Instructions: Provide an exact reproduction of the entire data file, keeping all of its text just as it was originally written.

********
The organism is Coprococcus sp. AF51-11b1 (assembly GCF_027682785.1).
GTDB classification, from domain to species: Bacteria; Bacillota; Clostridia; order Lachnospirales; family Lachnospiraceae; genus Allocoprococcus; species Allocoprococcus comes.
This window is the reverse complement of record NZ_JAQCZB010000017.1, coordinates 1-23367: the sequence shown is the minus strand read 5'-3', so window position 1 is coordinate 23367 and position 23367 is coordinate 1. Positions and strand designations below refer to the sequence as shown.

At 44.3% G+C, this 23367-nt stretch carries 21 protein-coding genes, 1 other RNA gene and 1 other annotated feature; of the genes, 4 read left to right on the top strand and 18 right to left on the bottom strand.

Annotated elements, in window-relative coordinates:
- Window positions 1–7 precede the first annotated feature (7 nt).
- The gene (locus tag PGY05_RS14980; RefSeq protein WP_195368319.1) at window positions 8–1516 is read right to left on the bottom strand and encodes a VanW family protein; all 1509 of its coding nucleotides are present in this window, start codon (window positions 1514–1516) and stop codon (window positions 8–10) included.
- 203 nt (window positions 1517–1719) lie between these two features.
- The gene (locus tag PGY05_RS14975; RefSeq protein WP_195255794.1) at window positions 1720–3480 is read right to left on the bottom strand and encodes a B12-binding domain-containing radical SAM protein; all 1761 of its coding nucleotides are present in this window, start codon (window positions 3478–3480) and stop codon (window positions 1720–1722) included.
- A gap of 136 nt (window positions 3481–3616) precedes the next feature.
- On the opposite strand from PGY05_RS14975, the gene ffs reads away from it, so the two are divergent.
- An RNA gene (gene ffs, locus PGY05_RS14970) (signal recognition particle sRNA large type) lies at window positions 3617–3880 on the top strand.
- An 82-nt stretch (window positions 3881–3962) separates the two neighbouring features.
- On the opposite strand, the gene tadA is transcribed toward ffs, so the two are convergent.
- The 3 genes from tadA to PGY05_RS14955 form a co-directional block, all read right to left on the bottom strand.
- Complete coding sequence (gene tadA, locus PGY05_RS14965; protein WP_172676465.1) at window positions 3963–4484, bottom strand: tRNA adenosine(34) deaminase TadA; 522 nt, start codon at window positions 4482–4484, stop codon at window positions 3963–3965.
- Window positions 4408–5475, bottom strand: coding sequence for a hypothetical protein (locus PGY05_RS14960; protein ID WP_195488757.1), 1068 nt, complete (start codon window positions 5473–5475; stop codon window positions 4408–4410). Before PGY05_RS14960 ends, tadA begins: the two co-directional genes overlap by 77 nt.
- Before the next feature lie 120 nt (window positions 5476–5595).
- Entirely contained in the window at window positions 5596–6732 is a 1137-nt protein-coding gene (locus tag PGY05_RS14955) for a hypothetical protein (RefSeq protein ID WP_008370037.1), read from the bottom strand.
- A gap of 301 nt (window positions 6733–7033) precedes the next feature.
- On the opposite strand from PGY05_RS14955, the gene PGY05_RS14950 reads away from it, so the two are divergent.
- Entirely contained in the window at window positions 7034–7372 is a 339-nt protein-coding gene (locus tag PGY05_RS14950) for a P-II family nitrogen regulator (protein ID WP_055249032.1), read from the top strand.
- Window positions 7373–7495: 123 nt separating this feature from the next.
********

The organism is Coprococcus sp. AF51-11b1 (assembly GCF_027682785.1).
GTDB classification, from domain to species: Bacteria; Bacillota; Clostridia; order Lachnospirales; family Lachnospiraceae; genus Allocoprococcus; species Allocoprococcus comes.
This window is the reverse complement of record NZ_JAQCZB010000017.1, coordinates 1-23367: the sequence shown is the minus strand read 5'-3', so window position 1 is coordinate 23367 and position 23367 is coordinate 1. Positions and strand designations below refer to the sequence as shown.

At 44.3% G+C, this 23367-nt stretch carries 21 protein-coding genes, 1 other RNA gene and 1 other annotated feature; of the genes, 4 read left to right on the top strand and 18 right to left on the bottom strand.

Annotated elements, in window-relative coordinates:
- Window positions 1–7 precede the first annotated feature (7 nt).
- The gene (locus tag PGY05_RS14980; RefSeq protein WP_195368319.1) at window positions 8–1516 is read right to left on the bottom strand and encodes a VanW family protein; all 1509 of its coding nucleotides are present in this window, start codon (window positions 1514–1516) and stop codon (window positions 8–10) included.
- 203 nt (window positions 1517–1719) lie between these two features.
- The gene (locus tag PGY05_RS14975; RefSeq protein WP_195255794.1) at window positions 1720–3480 is read right to left on the bottom strand and encodes a B12-binding domain-containing radical SAM protein; all 1761 of its coding nucleotides are present in this window, start codon (window positions 3478–3480) and stop codon (window positions 1720–1722) included.
- A gap of 136 nt (window positions 3481–3616) precedes the next feature.
- On the opposite strand from PGY05_RS14975, the gene ffs reads away from it, so the two are divergent.
- An RNA gene (gene ffs, locus PGY05_RS14970) (signal recognition particle sRNA large type) lies at window positions 3617–3880 on the top strand.
- An 82-nt stretch (window positions 3881–3962) separates the two neighbouring features.
- On the opposite strand, the gene tadA is transcribed toward ffs, so the two are convergent.
- The 3 genes from tadA to PGY05_RS14955 form a co-directional block, all read right to left on the bottom strand.
- Complete coding sequence (gene tadA, locus PGY05_RS14965; protein WP_172676465.1) at window positions 3963–4484, bottom strand: tRNA adenosine(34) deaminase TadA; 522 nt, start codon at window positions 4482–4484, stop codon at window positions 3963–3965.
- Window positions 4408–5475, bottom strand: coding sequence for a hypothetical protein (locus PGY05_RS14960; protein ID WP_195488757.1), 1068 nt, complete (start codon window positions 5473–5475; stop codon window positions 4408–4410). Before PGY05_RS14960 ends, tadA begins: the two co-directional genes overlap by 77 nt.
- Before the next feature lie 120 nt (window positions 5476–5595).
- Entirely contained in the window at window positions 5596–6732 is a 1137-nt protein-coding gene (locus tag PGY05_RS14955) for a hypothetical protein (RefSeq protein ID WP_008370037.1), read from the bottom strand.
- A gap of 301 nt (window positions 6733–7033) precedes the next feature.
- On the opposite strand from PGY05_RS14955, the gene PGY05_RS14950 reads away from it, so the two are divergent.
- Entirely contained in the window at window positions 7034–7372 is a 339-nt protein-coding gene (locus tag PGY05_RS14950) for a P-II family nitrogen regulator (protein ID WP_055249032.1), read from the top strand.
- Window positions 7373–7495: 123 nt separating this feature from the next.